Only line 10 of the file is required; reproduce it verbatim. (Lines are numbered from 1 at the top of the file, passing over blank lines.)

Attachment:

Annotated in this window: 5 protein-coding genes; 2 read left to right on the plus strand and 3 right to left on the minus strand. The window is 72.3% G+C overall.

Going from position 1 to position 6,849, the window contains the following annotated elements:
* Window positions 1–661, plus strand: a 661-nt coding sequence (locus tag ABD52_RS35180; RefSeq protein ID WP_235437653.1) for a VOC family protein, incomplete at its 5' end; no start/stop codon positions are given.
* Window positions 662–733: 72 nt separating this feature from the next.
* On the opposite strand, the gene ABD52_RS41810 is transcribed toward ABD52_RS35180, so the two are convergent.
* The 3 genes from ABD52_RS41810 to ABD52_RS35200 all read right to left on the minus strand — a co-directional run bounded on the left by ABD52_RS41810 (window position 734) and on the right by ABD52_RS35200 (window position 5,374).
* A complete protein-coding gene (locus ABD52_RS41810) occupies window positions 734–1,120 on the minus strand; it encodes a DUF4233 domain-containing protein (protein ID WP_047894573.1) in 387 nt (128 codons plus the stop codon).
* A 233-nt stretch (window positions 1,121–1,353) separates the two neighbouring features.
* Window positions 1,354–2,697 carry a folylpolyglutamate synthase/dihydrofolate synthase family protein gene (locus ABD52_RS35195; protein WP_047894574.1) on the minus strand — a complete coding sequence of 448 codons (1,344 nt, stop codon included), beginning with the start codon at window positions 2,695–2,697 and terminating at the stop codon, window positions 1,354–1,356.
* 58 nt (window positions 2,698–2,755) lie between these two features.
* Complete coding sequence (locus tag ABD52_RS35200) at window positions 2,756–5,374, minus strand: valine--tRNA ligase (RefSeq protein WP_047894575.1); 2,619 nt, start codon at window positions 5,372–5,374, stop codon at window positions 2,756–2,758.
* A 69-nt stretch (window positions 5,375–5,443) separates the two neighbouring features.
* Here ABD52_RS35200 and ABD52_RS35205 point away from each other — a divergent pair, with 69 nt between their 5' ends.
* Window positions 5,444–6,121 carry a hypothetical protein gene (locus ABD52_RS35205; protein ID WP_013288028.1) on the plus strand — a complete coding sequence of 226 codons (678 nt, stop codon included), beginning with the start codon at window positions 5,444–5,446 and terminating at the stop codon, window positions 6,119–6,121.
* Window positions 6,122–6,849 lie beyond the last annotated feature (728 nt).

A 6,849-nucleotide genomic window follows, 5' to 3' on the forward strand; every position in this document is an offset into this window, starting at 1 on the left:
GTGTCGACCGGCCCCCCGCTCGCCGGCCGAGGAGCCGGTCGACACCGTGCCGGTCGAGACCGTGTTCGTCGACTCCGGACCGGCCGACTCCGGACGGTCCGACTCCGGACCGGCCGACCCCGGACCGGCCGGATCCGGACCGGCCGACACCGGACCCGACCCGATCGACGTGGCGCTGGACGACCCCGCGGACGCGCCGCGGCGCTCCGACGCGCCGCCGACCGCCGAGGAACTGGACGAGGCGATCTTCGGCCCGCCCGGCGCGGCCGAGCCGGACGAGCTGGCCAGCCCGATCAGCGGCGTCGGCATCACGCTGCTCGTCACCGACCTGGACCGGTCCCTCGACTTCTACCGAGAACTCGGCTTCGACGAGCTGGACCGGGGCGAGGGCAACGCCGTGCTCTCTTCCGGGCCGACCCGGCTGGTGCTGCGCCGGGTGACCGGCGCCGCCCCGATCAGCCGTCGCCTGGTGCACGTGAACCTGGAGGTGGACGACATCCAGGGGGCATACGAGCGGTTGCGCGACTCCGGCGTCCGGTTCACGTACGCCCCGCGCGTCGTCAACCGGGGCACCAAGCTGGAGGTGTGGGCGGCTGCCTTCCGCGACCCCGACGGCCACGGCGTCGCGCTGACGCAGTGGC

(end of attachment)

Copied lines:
* 58 nt (window positions 2,698–2,755) lie between these two features.